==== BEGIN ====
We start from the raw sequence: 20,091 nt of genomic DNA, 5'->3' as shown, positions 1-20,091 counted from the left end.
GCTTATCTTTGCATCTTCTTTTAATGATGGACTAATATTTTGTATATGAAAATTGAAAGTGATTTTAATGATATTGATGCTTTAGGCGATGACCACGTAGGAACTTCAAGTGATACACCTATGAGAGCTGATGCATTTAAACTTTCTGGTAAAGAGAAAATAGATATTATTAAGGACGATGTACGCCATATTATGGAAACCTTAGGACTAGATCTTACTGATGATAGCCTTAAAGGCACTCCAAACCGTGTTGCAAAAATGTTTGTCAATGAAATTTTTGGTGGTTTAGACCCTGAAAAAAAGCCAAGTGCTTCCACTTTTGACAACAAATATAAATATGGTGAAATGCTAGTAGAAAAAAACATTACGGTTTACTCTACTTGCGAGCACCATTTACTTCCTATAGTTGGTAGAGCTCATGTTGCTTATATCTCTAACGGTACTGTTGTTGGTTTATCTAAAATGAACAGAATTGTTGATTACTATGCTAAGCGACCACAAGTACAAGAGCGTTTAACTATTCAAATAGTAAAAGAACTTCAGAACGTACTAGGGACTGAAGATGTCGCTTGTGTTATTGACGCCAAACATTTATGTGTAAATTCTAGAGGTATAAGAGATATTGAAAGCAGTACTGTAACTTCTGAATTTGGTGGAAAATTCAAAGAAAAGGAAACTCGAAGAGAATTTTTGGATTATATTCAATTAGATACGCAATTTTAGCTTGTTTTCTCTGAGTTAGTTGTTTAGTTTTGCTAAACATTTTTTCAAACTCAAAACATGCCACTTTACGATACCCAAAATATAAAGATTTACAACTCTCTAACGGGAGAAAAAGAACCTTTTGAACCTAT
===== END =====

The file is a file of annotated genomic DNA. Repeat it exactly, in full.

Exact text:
We start from the raw sequence: 20,091 nt of genomic DNA, 5'->3' as shown, positions 1-20,091 counted from the left end.
GCTTATCTTTGCATCTTCTTTTAATGATGGACTAATATTTTGTATATGAAAATTGAAAGTGATTTTAATGATATTGATGCTTTAGGCGATGACCACGTAGGAACTTCAAGTGATACACCTATGAGAGCTGATGCATTTAAACTTTCTGGTAAAGAGAAAATAGATATTATTAAGGACGATGTACGCCATATTATGGAAACCTTAGGACTAGATCTTACTGATGATAGCCTTAAAGGCACTCCAAACCGTGTTGCAAAAATGTTTGTCAATGAAATTTTTGGTGGTTTAGACCCTGAAAAAAAGCCAAGTGCTTCCACTTTTGACAACAAATATAAATATGGTGAAATGCTAGTAGAAAAAAACATTACGGTTTACTCTACTTGCGAGCACCATTTACTTCCTATAGTTGGTAGAGCTCATGTTGCTTATATCTCTAACGGTACTGTTGTTGGTTTATCTAAAATGAACAGAATTGTTGATTACTATGCTAAGCGACCACAAGTACAAGAGCGTTTAACTATTCAAATAGTAAAAGAACTTCAGAACGTACTAGGGACTGAAGATGTCGCTTGTGTTATTGACGCCAAACATTTATGTGTAAATTCTAGAGGTATAAGAGATATTGAAAGCAGTACTGTAACTTCTGAATTTGGTGGAAAATTCAAAGAAAAGGAAACTCGAAGAGAATTTTTGGATTATATTCAATTAGATACGCAATTTTAGCTTGTTTTCTCTGAGTTAGTTGTTTAGTTTTGCTAAACATTTTTTCAAACTCAAAACATGCCACTTTACGATACCCAAAATATAAAGATTTACAACTCTCTAACGGGAGAAAAAGAACCTTTTGAACCTAT